The Australian Government will create six ‘cyber shields’ around the nation designed to protect citizens and businesses from cyber-attacks and increase post-breach resilience, Minister for Cyber Security Clare O’Neil revealed.
Speaking at the AFR’s Cyber Summit, Minister O’Neil said that the six cyber shields are part of a ‘big vision’ set under its new national Cyber Security Strategy.
The mooted plans come in response to calls from the business community and citizens for the Government to take a more active role as “a partner in addressing” cybersecurity gaps in the wider community, and provide a more “coordinated” approach to cyber resilience.
“These shields will help protect our business, our organisations and our citizens, and it will mean that we won’t be alone or in our silos trying to manage this problem,” Minister O’Neil said.
She added: “It will mean a cohesive, planned national response that builds to a more protected Australia.”
The first shield will be aimed at “strong citizens and businesses”, giving each greater powers to protect themselves and “get back up off the mat very quickly”, the Minister explained.
“By 2030, what we want is citizens and businesses [that] understand the cyber threat, understand those actions that they can take to protect themselves and have proper supports in place.”
The second shield is ‘safe technology’, which is focused on providing a “layer of safe products”. By 2030, the aim will be to establish clear global standards for digital safety in products in place, helping to drive the development of security into those products from their inception.
The Minister questioned how the country could continue to allow digital products for sale when the “makers of those products sometimes know them to be cyber insecure”.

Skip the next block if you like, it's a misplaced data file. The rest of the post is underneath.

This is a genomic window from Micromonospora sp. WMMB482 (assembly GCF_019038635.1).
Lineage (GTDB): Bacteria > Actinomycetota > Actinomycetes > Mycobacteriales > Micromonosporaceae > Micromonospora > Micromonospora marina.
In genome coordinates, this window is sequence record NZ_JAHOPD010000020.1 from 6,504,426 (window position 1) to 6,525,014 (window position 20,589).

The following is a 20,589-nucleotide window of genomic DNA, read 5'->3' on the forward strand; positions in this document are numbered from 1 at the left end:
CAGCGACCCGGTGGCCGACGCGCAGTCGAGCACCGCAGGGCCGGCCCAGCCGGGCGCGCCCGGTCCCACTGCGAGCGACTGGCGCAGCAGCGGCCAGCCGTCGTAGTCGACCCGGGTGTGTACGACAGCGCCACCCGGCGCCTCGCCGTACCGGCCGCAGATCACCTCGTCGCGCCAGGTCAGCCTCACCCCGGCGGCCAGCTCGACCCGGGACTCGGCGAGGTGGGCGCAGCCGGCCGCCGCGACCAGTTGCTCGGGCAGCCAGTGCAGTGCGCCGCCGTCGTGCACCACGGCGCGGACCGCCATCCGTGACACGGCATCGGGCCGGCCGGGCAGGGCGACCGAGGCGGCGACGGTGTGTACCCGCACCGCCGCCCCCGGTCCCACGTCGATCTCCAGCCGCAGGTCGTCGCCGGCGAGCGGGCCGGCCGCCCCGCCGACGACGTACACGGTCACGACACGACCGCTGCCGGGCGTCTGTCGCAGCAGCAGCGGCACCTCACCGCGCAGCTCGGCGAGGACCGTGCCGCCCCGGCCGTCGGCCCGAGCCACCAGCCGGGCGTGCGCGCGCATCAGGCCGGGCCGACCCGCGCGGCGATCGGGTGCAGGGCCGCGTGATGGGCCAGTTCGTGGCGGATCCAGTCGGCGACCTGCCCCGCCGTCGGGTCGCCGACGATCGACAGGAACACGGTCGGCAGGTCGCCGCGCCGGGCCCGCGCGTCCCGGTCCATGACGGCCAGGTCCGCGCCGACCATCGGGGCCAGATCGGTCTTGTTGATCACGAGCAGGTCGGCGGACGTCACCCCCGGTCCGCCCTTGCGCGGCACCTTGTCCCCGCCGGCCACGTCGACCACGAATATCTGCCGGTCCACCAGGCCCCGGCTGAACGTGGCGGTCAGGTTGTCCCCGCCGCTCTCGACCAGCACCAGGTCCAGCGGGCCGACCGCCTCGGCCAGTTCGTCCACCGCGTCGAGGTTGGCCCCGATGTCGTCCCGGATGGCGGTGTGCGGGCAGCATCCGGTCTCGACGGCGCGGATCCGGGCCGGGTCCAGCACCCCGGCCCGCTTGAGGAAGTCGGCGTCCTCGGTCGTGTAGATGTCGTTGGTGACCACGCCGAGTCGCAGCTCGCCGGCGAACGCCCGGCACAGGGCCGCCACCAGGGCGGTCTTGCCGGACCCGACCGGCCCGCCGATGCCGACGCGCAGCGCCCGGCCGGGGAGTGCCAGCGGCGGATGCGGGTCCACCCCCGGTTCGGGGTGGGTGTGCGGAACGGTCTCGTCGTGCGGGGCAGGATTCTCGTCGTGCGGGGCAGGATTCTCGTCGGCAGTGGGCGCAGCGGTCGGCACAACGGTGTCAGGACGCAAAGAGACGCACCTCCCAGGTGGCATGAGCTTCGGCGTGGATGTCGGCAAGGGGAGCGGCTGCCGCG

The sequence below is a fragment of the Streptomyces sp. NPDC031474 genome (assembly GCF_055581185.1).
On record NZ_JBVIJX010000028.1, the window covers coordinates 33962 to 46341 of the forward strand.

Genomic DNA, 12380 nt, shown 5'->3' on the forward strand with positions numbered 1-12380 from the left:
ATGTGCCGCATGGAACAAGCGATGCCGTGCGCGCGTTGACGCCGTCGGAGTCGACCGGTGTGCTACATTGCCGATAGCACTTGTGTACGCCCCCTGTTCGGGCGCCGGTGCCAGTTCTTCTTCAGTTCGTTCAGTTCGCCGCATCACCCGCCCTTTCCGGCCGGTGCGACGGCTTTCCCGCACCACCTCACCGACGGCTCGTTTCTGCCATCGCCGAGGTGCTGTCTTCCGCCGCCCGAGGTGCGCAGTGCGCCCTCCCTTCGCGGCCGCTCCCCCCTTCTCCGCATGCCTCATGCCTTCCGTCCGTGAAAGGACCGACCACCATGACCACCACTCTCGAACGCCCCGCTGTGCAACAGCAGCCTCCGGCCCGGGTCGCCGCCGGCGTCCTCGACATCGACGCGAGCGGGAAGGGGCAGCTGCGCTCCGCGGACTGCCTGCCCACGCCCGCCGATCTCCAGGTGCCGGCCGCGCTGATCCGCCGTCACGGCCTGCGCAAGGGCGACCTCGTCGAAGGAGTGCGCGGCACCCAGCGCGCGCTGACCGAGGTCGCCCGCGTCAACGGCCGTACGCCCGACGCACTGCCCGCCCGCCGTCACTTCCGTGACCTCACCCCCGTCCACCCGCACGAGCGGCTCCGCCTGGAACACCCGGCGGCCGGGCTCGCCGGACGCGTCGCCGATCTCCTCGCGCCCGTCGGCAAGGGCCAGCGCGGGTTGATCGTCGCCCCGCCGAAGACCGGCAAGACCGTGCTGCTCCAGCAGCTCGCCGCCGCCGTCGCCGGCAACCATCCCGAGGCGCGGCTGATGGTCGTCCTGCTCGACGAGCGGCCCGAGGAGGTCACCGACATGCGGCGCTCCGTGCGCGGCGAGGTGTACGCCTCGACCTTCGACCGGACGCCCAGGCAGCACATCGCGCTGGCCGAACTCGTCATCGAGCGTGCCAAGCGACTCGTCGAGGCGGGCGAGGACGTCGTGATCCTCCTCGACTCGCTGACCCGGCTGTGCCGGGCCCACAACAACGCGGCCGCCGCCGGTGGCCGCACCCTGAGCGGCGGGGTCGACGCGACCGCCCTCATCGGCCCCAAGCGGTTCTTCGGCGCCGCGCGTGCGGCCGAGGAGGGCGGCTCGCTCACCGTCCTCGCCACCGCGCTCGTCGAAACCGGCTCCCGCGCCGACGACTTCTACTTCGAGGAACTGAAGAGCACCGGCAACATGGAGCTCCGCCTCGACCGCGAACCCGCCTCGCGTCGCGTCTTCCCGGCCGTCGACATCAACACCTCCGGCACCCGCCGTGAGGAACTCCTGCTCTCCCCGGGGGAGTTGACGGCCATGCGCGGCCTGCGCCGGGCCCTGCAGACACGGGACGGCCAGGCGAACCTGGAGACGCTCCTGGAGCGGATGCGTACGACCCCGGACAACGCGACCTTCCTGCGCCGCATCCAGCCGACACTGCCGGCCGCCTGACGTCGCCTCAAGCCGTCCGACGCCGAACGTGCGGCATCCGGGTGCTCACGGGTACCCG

“We would never accept this from any other type of consumer product,” she added.
The third shield will include ‘threat sharing and threat blocking’, with an aim by 2030 to ensure the rapid exchange of threat intelligence between government and business “at real-time machine speed”, as well as block threats before can cause any harm to the Australian population.
The fourth shield will concern protecting Australians’ access to critical infrastructure on which the citizens rely every day. This includes water systems, electricity, as well as the provision of internet services.
“Like many organisations in this room, we own critical infrastructure, we deliver essential services and we certainly hold a lot of very sensitive and private data about Australians. And so that’s why part of this year will be about the government lifting up its own cyber defences to make sure we’re protecting our country,” she said.
The fifth cyber shield will concern sovereign capability, with a focus on building a “thriving cyber ecosystem” and ensuring the right cyber skills are in place. A key aim here is to ensure “cybersecurity is a really desirable profession for young people around the country”, and for Australia to be at the frontier of these technologies.
The Minister said that the final shield would provide a global approach to cybersecurity challenges, “undertaking coordinated global action and pushing for a more resilient region”. Here, she said, Australia will double down on its engagement with global partners and enhance partnerships across the region to assist countries who, in particular, struggle with cybersecurity problems.
O’Neil said the government will “unveil the details of the strategy a little bit later this year” and the specifics on what building these shields will entail.
“This is quite unique because, as you know, government strategies of this kind can sometimes be a little bit light on detail – great on vision, light on detail.
The Minister said her plan for how to tackle the challenge as a country was “really to do it in two-year blocks”.
“Our first horizon, which is 2022 to 2025, is about building out strong foundations. As the cyber challenge reshapes, we will take stock and [every] two years… will build out the next phase of this plan.”